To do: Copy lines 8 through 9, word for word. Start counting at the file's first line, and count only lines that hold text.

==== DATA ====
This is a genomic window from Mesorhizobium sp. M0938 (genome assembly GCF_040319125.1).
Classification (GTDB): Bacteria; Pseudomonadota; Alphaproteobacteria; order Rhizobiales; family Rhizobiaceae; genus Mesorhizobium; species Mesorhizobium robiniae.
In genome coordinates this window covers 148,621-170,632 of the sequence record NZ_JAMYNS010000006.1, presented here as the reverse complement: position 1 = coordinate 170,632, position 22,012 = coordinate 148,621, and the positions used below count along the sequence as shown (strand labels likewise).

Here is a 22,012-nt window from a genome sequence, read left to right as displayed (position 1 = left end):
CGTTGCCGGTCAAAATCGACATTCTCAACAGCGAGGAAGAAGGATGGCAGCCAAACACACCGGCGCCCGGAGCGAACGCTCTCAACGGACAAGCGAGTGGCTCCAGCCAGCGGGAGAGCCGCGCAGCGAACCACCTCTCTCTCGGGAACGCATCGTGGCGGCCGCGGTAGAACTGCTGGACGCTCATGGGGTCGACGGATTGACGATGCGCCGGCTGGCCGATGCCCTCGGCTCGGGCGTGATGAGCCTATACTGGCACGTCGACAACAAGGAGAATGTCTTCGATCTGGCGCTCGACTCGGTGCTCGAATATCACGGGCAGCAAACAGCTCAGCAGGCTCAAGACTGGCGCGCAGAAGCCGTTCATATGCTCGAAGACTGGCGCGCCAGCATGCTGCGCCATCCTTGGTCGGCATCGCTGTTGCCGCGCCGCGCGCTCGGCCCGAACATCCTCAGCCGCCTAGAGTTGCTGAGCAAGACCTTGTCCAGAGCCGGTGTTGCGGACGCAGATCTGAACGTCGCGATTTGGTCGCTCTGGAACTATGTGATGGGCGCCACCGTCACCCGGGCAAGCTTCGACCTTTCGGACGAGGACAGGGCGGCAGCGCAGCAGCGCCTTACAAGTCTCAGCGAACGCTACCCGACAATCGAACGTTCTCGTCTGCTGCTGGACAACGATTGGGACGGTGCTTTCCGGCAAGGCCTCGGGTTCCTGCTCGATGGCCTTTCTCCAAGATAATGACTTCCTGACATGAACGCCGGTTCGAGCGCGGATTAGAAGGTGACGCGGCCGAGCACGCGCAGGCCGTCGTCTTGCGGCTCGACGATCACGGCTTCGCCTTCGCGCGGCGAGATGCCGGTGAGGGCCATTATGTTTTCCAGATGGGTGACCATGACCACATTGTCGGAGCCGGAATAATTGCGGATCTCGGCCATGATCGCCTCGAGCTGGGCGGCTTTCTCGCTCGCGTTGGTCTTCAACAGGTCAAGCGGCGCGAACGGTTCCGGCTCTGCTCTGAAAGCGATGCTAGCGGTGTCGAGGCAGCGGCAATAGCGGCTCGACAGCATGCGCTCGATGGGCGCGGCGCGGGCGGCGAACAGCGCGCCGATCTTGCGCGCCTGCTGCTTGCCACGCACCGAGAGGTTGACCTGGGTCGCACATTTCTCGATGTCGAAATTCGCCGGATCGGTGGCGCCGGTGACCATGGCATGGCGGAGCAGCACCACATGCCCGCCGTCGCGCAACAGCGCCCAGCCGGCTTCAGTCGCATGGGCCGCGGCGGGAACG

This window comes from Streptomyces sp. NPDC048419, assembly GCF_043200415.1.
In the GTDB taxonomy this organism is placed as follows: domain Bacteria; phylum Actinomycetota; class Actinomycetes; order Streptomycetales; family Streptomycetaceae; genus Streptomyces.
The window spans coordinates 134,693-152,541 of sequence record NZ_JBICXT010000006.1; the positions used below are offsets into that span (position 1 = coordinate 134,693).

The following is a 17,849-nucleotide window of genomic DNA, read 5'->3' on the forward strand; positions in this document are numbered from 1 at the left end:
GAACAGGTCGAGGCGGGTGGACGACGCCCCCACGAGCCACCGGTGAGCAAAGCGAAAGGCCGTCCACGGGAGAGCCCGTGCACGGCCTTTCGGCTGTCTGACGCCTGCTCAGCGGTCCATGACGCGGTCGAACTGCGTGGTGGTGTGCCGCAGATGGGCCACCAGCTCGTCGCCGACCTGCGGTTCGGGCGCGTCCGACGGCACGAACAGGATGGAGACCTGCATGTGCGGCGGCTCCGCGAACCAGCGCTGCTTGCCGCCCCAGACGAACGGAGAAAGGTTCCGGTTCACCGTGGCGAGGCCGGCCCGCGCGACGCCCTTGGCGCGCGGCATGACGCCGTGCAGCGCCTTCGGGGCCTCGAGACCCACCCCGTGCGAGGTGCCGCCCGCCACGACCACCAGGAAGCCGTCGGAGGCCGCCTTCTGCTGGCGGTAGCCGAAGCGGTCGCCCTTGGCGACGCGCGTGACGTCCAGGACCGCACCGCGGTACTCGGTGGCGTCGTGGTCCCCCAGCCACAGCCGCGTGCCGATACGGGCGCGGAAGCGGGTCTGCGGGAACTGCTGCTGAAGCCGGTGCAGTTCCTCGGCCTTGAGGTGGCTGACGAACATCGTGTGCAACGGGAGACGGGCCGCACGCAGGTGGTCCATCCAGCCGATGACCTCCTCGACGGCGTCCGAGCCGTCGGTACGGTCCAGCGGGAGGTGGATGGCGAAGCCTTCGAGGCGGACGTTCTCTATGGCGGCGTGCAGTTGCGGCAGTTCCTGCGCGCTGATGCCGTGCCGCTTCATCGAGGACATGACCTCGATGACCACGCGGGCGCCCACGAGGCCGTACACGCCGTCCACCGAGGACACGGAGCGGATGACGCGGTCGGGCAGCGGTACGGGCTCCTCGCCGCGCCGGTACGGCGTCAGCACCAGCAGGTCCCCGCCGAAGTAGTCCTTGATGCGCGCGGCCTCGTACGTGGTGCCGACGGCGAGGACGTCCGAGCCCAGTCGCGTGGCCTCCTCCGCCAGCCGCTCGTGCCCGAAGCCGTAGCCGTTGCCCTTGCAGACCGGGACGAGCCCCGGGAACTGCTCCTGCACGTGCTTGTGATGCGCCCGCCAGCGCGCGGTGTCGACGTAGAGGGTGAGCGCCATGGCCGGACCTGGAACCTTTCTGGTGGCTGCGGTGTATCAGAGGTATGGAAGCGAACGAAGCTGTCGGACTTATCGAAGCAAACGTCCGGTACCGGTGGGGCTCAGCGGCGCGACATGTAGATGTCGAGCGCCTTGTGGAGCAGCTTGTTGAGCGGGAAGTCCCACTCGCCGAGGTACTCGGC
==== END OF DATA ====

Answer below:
The window spans coordinates 134,693-152,541 of sequence record NZ_JBICXT010000006.1; the positions used below are offsets into that span (position 1 = coordinate 134,693).

The following is a 17,849-nucleotide window of genomic DNA, read 5'->3' on the forward strand; positions in this document are numbered from 1 at the left end: